The Institute of the Motor Industry (IMI) has warned that tyres present the greatest risk to road safety, especially on electric vehicles (EVs), if there is any extension to the first MOT date.
EV MOT failure rates represent a serious issue, as the UK government is pushing the new automotive market down this route. This means they will be the primary vehicles to move under the proposed 4-1-1 MOT scheme, even though they are harder on their wear-and-tear items.
As part of its detailed response to the MOT consultation, which closes on 22nd March, the IMI has worked with Garage Industry Trends to examine root causes in current patterns of MOT failure, including the EV MOT failure rate linked to tyres. The IMI analysis provides clear evidence that extending the date for the first MOT will significantly increase road user risk.
The risks surrounding electric vehicles, which are heavier than ICE vehicles and cause heavier wear to their tyres, will be heightened if the first MOT date is extended. Evidence drawn from MOT testing records supplied to the IMI by the Department for Transport shows that comparative to petrol engine vehicles, EV MOT failure rates are much higher for their first test.
EV MOT failure causes headache for proposed schedule
EV MOT failure rates for 2018 registered vehicles (all classes) was 11.51%. This is lower than diesel (15.98%) but higher than petrol (10.89%). This pattern holds for 2017 and 2016 registration years. Given that a large proportion of EV owners in 2018 can be classed as enthusiast (early adopters) and would likely maintain their car better than today’s average EV driver, the IMI believes this is a significant finding.
The data also indicates that EV MOT failure rate is comprised of more dangerous items than petrol vehicles, primarily being tyres. The data from the Department for Transport shows that looking at the class 4 car parc from 2015 – which would have had their first MOT in 2018 – electric vehicles are 1.95% more likely to fail an MOT test on tyres than petrol vehicles. This is a relative difference of 46%, with Tesla having the highest likelihood of any car make to fail on tyres. 46% of all failure items for electric vehicles are related to tyres, compared to 32% for petrol vehicles.
Tyres are a tricky subject when it comes to EVs. The cars themselves are heavier, which leads to more wear on the tyre. This creates a problem with tyre particulates, small particles of rubber that could find their way into the water table. Tyre manufacturers are developing and selling special EV tyres that can handle the higher weights, but if incorrect tyres are fitted, these would wear faster, leading to a higher EV MOT failure rate.
The argument from the government is that cars are becoming more reliable, and therefore delaying the first MOT by a year helps reduce unnecessary motoring costs. Yet the EV MOT failure rate linked to tyres shows that drivers are not checking wear-and-tear items that are not linked to vehicle reliability, but are linked to safety.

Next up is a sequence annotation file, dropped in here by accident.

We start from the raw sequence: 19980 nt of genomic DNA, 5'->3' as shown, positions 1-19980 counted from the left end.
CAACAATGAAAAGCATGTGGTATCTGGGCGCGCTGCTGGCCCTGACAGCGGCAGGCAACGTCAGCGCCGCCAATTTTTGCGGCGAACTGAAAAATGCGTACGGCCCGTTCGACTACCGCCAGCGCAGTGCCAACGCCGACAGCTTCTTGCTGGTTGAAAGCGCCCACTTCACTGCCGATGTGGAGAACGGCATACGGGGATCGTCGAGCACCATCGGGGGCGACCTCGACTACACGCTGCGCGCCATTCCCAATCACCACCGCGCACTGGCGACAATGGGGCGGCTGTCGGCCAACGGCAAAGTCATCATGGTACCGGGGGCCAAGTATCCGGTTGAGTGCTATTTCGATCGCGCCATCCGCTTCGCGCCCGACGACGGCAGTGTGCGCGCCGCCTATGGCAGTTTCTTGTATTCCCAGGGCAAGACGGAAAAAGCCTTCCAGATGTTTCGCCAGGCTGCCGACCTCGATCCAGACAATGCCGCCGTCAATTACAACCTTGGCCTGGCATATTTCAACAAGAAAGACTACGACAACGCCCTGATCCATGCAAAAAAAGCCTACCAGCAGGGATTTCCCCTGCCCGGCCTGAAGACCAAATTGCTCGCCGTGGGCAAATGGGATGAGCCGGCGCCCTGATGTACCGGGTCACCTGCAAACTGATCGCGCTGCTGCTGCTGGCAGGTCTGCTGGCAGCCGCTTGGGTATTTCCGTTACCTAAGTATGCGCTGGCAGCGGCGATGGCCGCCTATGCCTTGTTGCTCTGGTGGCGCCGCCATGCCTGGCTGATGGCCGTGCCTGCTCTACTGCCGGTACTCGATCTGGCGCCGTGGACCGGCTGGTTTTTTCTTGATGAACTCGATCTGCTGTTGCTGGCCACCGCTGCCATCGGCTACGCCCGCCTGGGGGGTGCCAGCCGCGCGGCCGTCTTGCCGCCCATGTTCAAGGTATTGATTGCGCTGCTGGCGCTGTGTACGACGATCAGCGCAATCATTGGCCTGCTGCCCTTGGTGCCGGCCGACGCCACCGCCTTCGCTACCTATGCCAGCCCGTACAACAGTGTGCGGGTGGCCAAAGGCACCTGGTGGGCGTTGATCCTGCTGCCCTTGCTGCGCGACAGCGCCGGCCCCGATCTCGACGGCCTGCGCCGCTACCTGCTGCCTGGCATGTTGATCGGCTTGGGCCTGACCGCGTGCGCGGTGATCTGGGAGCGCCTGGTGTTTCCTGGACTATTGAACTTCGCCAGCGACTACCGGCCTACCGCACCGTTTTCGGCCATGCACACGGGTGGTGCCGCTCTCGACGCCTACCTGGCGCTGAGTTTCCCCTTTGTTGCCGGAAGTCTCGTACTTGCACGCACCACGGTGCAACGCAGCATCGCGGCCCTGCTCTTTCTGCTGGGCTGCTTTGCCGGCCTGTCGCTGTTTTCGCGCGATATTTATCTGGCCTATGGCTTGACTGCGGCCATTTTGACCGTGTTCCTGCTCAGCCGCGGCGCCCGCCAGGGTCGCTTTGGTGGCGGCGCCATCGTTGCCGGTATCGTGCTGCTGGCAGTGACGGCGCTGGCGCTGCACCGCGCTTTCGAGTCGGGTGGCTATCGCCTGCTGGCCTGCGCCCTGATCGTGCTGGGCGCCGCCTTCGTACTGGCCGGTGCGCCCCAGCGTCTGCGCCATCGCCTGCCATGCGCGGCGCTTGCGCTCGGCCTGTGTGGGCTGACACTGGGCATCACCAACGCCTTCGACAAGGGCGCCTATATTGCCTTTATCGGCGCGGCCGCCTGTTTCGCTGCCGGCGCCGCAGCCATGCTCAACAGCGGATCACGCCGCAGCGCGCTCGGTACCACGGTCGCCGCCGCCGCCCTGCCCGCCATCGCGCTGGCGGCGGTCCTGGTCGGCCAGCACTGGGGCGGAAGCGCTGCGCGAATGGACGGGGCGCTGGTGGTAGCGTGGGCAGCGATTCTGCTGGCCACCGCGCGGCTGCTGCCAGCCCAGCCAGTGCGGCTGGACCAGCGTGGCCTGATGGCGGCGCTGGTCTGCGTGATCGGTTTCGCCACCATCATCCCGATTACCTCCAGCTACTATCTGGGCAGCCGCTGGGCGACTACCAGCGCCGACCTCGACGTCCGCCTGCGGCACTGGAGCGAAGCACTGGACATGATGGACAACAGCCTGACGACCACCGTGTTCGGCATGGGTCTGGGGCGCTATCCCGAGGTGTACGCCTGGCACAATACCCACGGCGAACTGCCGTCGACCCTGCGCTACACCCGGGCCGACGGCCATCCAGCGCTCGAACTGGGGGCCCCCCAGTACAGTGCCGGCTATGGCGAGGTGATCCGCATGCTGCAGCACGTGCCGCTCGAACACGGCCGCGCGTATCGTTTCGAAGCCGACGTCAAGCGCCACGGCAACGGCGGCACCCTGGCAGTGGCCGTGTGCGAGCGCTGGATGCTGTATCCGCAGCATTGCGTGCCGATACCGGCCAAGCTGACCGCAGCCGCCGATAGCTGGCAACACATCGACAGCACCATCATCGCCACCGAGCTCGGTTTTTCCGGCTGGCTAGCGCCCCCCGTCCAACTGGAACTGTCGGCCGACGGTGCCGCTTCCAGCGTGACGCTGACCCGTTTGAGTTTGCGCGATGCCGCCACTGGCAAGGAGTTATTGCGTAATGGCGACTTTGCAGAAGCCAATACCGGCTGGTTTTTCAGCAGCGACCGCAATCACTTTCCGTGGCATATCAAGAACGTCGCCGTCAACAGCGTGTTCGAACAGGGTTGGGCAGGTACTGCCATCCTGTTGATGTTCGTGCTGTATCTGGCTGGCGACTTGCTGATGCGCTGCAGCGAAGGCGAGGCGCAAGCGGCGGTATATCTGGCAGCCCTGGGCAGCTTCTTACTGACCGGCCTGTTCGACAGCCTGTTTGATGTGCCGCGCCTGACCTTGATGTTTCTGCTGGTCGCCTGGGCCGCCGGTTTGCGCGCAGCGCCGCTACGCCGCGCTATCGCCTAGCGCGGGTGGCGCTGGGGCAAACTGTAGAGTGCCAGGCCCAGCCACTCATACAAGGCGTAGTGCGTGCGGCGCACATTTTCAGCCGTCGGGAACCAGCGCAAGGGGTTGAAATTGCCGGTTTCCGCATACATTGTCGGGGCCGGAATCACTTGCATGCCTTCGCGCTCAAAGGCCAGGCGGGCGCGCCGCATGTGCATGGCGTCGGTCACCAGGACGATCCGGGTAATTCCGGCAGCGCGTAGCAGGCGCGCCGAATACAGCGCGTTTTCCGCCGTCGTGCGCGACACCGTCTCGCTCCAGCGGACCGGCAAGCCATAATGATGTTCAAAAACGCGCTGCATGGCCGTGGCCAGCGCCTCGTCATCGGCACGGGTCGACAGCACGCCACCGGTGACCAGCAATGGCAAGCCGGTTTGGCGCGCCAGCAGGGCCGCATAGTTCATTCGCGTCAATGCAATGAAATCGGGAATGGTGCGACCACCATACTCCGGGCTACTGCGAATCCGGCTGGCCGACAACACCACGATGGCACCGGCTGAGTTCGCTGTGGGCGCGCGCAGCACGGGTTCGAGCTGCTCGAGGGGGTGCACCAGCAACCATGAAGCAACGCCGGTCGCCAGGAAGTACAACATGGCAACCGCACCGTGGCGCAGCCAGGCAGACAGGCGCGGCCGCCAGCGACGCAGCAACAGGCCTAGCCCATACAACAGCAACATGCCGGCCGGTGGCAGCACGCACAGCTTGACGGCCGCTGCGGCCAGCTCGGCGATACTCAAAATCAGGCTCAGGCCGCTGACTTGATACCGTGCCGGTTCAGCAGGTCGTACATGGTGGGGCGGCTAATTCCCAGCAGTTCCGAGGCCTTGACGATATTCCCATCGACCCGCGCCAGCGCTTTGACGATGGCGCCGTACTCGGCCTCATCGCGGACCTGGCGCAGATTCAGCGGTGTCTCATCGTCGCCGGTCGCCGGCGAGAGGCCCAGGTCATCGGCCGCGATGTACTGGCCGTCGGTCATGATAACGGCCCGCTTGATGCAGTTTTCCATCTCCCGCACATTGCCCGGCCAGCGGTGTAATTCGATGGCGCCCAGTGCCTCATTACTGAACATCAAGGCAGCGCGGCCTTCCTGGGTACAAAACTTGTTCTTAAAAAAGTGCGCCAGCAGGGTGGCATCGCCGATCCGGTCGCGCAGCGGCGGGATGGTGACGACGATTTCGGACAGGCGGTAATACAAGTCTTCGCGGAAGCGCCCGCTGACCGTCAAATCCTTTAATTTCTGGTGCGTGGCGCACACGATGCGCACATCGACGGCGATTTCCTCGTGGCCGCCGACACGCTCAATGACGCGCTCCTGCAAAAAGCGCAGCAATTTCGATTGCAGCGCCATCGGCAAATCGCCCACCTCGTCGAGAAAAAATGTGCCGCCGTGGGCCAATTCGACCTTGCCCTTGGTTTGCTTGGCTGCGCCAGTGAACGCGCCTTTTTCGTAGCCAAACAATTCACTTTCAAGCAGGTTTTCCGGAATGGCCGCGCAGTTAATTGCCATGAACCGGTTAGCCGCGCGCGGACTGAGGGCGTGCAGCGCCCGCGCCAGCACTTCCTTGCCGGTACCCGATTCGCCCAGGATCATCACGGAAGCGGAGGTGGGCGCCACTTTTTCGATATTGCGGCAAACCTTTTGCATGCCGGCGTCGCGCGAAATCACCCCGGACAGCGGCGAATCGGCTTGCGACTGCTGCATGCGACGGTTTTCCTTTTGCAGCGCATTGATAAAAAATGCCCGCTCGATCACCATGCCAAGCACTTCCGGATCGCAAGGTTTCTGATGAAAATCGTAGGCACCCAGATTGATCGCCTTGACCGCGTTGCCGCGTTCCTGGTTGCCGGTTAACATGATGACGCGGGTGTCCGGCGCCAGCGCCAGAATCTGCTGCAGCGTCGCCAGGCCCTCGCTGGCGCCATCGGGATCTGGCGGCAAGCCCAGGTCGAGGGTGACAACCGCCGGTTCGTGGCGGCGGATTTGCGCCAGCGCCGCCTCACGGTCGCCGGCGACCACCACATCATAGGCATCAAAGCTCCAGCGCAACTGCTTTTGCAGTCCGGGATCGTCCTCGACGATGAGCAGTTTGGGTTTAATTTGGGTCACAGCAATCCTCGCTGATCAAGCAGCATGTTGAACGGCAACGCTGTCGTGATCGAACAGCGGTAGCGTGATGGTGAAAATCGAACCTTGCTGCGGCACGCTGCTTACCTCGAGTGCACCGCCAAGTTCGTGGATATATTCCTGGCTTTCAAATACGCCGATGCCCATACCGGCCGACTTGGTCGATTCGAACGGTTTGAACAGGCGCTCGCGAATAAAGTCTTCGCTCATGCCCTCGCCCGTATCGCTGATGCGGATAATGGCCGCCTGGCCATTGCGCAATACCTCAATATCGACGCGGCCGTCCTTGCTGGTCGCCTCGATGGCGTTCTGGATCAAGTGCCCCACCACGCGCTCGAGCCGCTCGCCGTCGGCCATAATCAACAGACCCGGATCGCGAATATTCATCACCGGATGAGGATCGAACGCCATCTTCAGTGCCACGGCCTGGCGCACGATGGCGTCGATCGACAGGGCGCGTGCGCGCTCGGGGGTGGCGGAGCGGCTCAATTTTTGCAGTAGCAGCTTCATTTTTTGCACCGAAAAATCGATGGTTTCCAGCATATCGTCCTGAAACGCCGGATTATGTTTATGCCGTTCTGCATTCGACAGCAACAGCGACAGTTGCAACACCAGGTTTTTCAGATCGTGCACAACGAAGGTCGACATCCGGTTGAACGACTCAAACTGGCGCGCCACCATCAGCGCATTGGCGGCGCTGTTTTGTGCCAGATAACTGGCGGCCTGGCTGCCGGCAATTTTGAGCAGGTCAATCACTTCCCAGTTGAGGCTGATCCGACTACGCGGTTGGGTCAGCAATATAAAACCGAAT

“This is not about the quality of tyres on cars,” explained Hayley Pells, Policy Manager at the IMI. “It is all about the lack of awareness amongst the general driving public about the importance of routine checking of vehicle condition and tyres in particular.
“Many motorists are likely to believe that they can wait for their first MOT to pick up any issues with tyres. However, the data shows that electric vehicles tend to fail on their tyres more than traditional petrol vehicles. If the first MOT is extended this will be a serious concern for road safety as well as potentially having a significant impact on consumer confidence in electric vehicles, which is unfair as the technology appears to perform well in other areas of current MOT testing.
“With the majority of first MOT tests taking place coupled with routine maintenance it is shocking that these figures exist for EV MOT failure rates at all, suggesting that many of these vehicles have not been subject to routine maintenance that would pick these items prior to MOT test,” continued Pells. “The IMI’s response to the MOT Consultation will therefore strongly advise that increasing the time before a periodic inspection of cars is detrimental for road safety. It reduces the frequency of maintenance and inspections that are critical to ensuring that vehicles are in good condition and performing at their best.”
“Clearly the road safety risk has to be the first point of focus for the MOT Consultation,” concluded Pells. “However, the IMI firmly believes there will also be a significant impact on the ability of the automotive aftermarket to be properly skilled for the growing electric vehicle parc if the date of the first MOT was extended. Reduced income despite the DVSA expecting MOT testing centres to invest in new equipment and professional training could see reduced choice for the motorist. Plus, the increased need for greater services from the DVSA to the MOT test centres for the new electric powertrain, despite a shortfall of income from motorists to run the service if the date for the first MOT is extended, could have the unintended consequence of requiring an unaccounted sum of public money.”